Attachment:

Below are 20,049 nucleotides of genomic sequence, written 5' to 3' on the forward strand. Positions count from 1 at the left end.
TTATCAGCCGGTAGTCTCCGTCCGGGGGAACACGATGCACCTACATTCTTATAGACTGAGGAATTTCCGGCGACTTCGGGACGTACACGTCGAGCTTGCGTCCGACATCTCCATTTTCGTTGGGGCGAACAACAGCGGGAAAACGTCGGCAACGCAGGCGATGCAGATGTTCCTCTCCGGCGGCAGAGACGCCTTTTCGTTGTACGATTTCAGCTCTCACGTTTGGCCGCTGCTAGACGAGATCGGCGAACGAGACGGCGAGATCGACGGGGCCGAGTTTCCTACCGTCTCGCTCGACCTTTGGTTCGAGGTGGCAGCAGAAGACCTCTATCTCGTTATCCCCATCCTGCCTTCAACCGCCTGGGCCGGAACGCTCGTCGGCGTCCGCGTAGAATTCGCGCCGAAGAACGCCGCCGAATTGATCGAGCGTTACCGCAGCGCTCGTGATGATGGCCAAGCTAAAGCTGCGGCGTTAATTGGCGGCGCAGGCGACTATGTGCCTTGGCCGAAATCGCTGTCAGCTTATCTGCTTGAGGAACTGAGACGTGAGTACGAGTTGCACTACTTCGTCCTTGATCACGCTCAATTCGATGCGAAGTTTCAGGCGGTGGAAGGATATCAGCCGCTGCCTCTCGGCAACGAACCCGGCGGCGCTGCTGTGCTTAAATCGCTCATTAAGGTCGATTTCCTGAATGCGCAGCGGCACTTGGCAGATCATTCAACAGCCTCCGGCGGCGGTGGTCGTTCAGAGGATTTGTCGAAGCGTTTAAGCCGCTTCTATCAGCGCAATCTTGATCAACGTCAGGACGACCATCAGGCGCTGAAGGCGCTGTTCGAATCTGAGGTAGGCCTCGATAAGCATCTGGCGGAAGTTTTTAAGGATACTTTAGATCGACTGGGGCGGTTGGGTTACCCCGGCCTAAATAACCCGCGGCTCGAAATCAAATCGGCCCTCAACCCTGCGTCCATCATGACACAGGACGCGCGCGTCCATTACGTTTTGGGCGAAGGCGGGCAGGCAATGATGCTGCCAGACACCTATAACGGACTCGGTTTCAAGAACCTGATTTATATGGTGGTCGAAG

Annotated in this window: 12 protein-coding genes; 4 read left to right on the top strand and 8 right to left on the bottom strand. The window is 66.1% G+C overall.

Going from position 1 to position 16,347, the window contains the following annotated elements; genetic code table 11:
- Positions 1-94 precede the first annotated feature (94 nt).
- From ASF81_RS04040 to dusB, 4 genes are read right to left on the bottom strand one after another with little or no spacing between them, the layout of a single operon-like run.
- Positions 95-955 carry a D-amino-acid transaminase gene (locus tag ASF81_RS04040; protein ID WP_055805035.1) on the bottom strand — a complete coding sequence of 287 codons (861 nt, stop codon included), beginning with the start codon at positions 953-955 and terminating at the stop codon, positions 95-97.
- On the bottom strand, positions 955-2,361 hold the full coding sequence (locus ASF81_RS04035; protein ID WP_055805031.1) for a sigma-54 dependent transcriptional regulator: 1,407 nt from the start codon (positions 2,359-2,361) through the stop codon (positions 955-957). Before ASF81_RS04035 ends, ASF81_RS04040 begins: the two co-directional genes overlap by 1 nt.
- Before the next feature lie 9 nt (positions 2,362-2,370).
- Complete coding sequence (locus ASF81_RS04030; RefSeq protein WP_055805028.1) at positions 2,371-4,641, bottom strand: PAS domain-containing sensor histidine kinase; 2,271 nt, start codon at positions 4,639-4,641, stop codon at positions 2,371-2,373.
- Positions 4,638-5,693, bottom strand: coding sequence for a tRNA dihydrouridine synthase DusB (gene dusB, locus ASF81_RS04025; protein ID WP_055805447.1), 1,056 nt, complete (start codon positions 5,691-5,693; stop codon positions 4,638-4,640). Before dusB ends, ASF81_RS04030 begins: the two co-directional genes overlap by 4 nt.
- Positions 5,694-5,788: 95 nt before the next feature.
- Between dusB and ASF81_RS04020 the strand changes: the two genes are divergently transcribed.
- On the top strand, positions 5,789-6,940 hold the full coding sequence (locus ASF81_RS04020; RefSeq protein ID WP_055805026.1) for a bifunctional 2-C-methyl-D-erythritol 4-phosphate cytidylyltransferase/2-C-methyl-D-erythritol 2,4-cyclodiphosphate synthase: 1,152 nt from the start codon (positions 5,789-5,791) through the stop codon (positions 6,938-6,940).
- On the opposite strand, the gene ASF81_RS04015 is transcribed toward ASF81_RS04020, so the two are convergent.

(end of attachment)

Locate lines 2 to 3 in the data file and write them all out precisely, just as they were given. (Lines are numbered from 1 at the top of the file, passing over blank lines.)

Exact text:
TTATCAGCCGGTAGTCTCCGTCCGGGGGAACACGATGCACCTACATTCTTATAGACTGAGGAATTTCCGGCGACTTCGGGACGTACACGTCGAGCTTGCGTCCGACATCTCCATTTTCGTTGGGGCGAACAACAGCGGGAAAACGTCGGCAACGCAGGCGATGCAGATGTTCCTCTCCGGCGGCAGAGACGCCTTTTCGTTGTACGATTTCAGCTCTCACGTTTGGCCGCTGCTAGACGAGATCGGCGAACGAGACGGCGAGATCGACGGGGCCGAGTTTCCTACCGTCTCGCTCGACCTTTGGTTCGAGGTGGCAGCAGAAGACCTCTATCTCGTTATCCCCATCCTGCCTTCAACCGCCTGGGCCGGAACGCTCGTCGGCGTCCGCGTAGAATTCGCGCCGAAGAACGCCGCCGAATTGATCGAGCGTTACCGCAGCGCTCGTGATGATGGCCAAGCTAAAGCTGCGGCGTTAATTGGCGGCGCAGGCGACTATGTGCCTTGGCCGAAATCGCTGTCAGCTTATCTGCTTGAGGAACTGAGACGTGAGTACGAGTTGCACTACTTCGTCCTTGATCACGCTCAATTCGATGCGAAGTTTCAGGCGGTGGAAGGATATCAGCCGCTGCCTCTCGGCAACGAACCCGGCGGCGCTGCTGTGCTTAAATCGCTCATTAAGGTCGATTTCCTGAATGCGCAGCGGCACTTGGCAGATCATTCAACAGCCTCCGGCGGCGGTGGTCGTTCAGAGGATTTGTCGAAGCGTTTAAGCCGCTTCTATCAGCGCAATCTTGATCAACGTCAGGACGACCATCAGGCGCTGAAGGCGCTGTTCGAATCTGAGGTAGGCCTCGATAAGCATCTGGCGGAAGTTTTTAAGGATACTTTAGATCGACTGGGGCGGTTGGGTTACCCCGGCCTAAATAACCCGCGGCTCGAAATCAAATCGGCCCTCAACCCTGCGTCCATCATGACACAGGACGCGCGCGTCCATTACGTTTTGGGCGAAGGCGGGCAGGCAATGATGCTGCCAGACACCTATAACGGACTCGGTTTCAAGAACCTGATTTATATGGTGGTCGAAG

Annotated in this window: 12 protein-coding genes; 4 read left to right on the top strand and 8 right to left on the bottom strand. The window is 66.1% G+C overall.